The orthodoxy of the last decade has been to rush from technologically-powered convenience to convenience, from Napster's taking the cash and trip to the record store out of getting music, and Friendster's making the work of staying in touch with friends an act of passive surveillance, to the newest wave of portable computers that allow us to never be without Google and email, removing as much of the friction as possible from these technologies while not making no new arguments over their value. The debate over the value and meaning of these technologies is, for practical reasons, a closed matter when the most impassioned debates have moved on to access and usability.
"We think hardware is dead," Suneet Singh Tuli told MIT Technology Review in an interview this week. Tuli is head of a company making low-cost tablets in India, with hopes of one day being able to give them away for free while making money on ads and a proprietary app store. "Hardware has gotten cheap enough that restaurants or resorts should be giving customers tablets to walk away with for free. Hardware is becoming a customer-acquisition tool."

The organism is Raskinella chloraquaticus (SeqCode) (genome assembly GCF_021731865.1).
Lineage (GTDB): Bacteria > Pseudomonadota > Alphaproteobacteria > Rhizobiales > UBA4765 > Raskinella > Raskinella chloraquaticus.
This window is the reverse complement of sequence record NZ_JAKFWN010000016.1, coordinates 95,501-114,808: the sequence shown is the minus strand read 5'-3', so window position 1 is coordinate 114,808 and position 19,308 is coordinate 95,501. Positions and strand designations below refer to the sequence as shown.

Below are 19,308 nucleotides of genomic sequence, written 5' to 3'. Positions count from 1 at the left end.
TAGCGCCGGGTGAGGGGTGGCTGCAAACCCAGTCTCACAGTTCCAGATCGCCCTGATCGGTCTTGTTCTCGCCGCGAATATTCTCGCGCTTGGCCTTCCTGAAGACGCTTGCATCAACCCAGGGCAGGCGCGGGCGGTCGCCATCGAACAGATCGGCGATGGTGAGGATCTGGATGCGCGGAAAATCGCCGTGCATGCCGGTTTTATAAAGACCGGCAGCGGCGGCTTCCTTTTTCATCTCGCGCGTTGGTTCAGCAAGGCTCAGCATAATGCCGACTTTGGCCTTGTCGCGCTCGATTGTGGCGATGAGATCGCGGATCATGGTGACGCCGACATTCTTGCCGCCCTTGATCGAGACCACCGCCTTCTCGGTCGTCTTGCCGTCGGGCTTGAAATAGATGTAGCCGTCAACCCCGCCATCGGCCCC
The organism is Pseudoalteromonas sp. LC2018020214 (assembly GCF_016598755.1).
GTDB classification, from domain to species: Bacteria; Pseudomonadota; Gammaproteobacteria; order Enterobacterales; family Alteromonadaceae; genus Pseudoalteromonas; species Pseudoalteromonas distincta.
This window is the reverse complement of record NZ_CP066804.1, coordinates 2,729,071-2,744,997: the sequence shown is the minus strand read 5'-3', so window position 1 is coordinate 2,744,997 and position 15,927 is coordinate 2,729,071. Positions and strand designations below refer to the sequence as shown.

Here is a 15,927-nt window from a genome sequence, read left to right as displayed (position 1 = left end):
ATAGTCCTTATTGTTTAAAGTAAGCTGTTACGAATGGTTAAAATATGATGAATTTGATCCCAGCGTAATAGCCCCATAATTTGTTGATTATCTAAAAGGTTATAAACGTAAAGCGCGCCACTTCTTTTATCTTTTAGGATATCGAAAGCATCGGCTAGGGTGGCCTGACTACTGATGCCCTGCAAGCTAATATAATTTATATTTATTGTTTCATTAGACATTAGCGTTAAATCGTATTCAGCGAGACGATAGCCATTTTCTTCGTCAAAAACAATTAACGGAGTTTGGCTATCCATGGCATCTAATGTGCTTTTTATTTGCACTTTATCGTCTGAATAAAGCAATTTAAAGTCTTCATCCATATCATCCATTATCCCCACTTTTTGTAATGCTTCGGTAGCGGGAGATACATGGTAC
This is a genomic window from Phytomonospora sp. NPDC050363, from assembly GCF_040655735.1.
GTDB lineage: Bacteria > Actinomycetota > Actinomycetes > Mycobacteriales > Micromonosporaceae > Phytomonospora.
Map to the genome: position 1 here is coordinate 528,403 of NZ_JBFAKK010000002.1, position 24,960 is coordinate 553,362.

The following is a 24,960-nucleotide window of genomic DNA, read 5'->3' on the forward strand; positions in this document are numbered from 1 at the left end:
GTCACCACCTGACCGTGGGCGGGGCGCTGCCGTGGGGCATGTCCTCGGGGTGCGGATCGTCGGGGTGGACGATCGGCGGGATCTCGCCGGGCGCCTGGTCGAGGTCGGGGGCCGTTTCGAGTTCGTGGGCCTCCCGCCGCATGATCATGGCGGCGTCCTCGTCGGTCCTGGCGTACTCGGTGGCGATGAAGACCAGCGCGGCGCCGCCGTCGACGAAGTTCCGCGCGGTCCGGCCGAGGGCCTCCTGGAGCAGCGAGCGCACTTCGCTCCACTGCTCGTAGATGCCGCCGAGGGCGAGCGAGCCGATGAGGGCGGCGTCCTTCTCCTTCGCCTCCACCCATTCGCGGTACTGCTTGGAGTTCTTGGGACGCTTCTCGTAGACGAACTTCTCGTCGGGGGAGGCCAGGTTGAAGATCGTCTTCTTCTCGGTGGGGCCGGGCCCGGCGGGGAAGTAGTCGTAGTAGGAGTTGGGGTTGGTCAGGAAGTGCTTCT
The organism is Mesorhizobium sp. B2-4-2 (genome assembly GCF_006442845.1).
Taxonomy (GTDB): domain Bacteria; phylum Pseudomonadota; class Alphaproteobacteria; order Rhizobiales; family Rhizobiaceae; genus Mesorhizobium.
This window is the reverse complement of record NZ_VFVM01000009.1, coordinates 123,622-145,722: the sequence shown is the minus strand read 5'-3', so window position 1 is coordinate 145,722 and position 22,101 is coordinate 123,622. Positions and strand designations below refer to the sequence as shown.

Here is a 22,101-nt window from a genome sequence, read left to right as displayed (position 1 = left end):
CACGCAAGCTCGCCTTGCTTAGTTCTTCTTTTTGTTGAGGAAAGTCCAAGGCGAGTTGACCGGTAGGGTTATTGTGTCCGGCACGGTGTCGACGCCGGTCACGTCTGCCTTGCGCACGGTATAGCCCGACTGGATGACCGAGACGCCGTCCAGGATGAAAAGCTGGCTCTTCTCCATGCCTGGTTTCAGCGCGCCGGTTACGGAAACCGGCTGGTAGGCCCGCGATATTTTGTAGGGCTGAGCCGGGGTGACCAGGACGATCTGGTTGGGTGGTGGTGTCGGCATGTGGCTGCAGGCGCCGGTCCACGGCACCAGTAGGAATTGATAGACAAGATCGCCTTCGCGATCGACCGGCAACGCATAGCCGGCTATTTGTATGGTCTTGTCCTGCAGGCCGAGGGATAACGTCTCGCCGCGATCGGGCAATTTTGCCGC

The smartphone market is the center of this transition in the West, with cellular service providers offering free or heavily subsidized phones to people willing to yoke themselves to a long-term contract. Your iPhone is magic, but it’s also the means by which AT&T and Verizon have acquired you for two years at a time. This is not cause to dismiss a technology or its providers outright, but it justifies constant skepticism of new developments that sell themselves primarily as convenience, doing something you were just as capable of doing before, only now relying on a computer algorithm to do most of it for you. The rationale beneath these developments is not an honest attempt to solve real problems within our daily lives, but a way to solve corporate problems, to ensure a solid and pervasive consumer relationship is maintained between user and provider, to minimize the tension between input and output, desire and reward, to merge the act of looking with the act of doing. In the old days thinking was required to connect sight to action, but if sight is capable of becoming action, thought has less and less purpose in our relationship with technology. We are slowly being surrounded by tools that make it easier to act on subconscious impulses and first reactions, and no one has yet made a convincing argument about why that should be seen as progress.